We were told that the force was able to secure convictions against OCGs on several operations using only the analysis of telecommunications data. This avoided the use of other covert tactics, which can be expensive.
Leicestershire Police: Resources and skills
In general, the force has enough resources to deal with the workload created by SOC. However, we found two notable exceptions.
At the time of our inspection, there were a large number of intelligence reports that hadn’t been processed due to a lack of staff. This resulted in a backlog of reports. Force intelligence staff told us that all intelligence was assessed for risk and actioned accordingly, regardless of whether it was processed onto the force intelligence system. As such, the force is managing the risk.
Since our inspection, the force has added two new staff posts in the intelligence department. This has significantly reduced intelligence backlogs. The remaining unactioned intelligence logs have all been triaged and assessed as low risk.
Staff in the covert authorities bureau reported that the demand on the unit increased significantly during the pandemic, with a large number of communications data applications awaiting authorisation. The force was quick to adapt to this increased demand by providing more resources. It also introduced enhanced training to improve the quality of submissions. The force is recruiting staff into the covert authorities bureau to make sure it can cope with any future increase in demand.
Leicestershire Police: Tackling SOC and safeguarding people and communities
The force lead responsible officers (LROs) are effective in managing and co-ordinating 4P activity
Each organised crime group (OCG) within the force has an LRO allocated to manage the serious and organised crime threat.
The force has four LROs; these are detective inspectors based within their intelligence unit. We found that these LROs were crucial to the force’s success in co-ordinating the approach to OCGs. The LROs have developed excellent working relationships within the force and with external agencies.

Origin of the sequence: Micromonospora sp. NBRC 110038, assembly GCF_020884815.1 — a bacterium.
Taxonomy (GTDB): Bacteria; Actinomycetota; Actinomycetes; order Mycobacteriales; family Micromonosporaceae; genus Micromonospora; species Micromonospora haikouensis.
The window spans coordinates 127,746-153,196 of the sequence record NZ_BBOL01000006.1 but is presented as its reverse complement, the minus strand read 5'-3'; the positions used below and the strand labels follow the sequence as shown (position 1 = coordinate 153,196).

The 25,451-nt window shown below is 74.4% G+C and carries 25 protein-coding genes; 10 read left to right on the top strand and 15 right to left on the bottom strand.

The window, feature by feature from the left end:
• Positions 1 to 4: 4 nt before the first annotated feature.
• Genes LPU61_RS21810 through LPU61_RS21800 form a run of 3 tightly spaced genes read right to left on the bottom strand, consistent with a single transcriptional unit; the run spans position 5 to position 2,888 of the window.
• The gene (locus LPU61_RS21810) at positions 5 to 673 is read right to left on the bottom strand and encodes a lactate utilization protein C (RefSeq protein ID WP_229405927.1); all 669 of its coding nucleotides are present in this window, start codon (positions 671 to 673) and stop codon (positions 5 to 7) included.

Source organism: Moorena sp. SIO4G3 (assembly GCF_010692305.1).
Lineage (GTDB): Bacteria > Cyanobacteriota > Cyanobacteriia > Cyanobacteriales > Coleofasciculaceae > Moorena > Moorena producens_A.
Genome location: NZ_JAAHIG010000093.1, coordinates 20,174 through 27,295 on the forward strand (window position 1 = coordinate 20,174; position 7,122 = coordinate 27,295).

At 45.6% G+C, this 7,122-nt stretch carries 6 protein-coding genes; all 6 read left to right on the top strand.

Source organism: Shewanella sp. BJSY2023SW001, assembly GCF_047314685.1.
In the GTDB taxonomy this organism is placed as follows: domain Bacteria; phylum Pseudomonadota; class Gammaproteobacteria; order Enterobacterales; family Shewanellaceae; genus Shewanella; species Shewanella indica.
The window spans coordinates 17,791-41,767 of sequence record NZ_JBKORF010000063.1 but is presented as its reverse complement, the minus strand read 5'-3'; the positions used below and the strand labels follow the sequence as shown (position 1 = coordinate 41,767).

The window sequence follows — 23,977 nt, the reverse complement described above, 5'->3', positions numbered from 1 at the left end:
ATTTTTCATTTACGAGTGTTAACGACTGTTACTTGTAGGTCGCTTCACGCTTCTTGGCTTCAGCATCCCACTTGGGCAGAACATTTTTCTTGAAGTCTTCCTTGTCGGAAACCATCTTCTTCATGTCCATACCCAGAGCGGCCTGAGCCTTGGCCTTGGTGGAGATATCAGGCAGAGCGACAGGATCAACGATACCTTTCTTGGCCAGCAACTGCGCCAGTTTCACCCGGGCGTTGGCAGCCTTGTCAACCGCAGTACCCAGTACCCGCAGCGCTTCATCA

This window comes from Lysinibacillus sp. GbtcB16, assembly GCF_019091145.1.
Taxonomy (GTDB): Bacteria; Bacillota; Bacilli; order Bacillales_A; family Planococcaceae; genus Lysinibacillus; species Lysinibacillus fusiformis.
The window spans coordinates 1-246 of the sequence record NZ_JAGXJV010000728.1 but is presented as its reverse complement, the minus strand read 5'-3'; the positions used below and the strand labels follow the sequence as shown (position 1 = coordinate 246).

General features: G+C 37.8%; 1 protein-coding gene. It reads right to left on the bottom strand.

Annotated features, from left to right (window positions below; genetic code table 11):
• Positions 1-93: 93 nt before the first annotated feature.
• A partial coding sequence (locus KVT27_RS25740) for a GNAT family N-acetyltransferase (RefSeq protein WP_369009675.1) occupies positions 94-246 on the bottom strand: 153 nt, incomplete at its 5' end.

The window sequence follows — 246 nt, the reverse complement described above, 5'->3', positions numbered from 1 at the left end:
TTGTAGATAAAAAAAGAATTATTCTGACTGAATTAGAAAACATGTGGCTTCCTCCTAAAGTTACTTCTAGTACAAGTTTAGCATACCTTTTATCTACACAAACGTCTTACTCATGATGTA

We found that LROs showed strong leadership and:
- had extensive knowledge of the intelligence related to the OCGs they manage;
- worked closely with neighbourhood commanders and their teams to manage local OCGs more effectively;
- had sound awareness of covert tactics that can be used to tackle OCGs, including those available in the ROCU;
- worked well with senior investigating officers to design and develop effective 4P plans; and
- had a comprehensive understanding of prevent and protect initiatives available across the force.
Leicestershire Police is innovative in identifying and tackling foreign national offenders
In October 2020, the force developed a methodology (Operation Orbis Linea) to perform bulk data searches and analysis. The force applied this methodology to its own systems and national and international databases to find vehicles used by foreign national offenders. An identified vehicle is then marked on the police national computer with an instruction for any force that comes across it to stop the vehicle and investigate.
The force reports that since October 2020, the operation has resulted in:
- 801 vehicles stopped;
- 520 vehicles seized;
- 209 individuals arrested;
- approximately £9m in criminal assets seized;
- 90 European arrest warrants sought; and
- 10 high-risk sex offenders from overseas identified and under investigation.
The force often finds vehicles that aren’t operating in the force area and vehicles have been stopped in other areas of the UK, as well as in France.
In January 2021, the National Police Chiefs’ Council International Crime Co-ordination Centre conducted an independent evaluation and labelled the methodology as national best practice. The evaluation concluded that the force achieved its operational objectives, and that the methodology could be adapted by other forces across England and Wales. In light of the success of this operation, the force has increased staffing within its intelligence unit to continue disrupting this type of offending.
The force effectively pursues organised criminals by targeting their assets
There appeared to be enough personnel within the force ECU to carry out effective financial investigations. Personnel in the unit were confident that confiscation orders were sought in relevant cases.
We were told that each SOC investigation is allocated a financial investigator. The financial investigators work closely with LROs and intelligence officers to inform 4P plans. Financial investigators also attend SOC management meetings to advise on potential opportunities to seize criminal assets.
The force established that there is a problem with criminals exploiting people to launder money on their behalf, sometimes referred to as money muling. So, the force has appointed a dedicated protect officer and a police community support officer within the ECU to tackle this type of crime. The role of these officers is to find and support vulnerable victims of economic crime.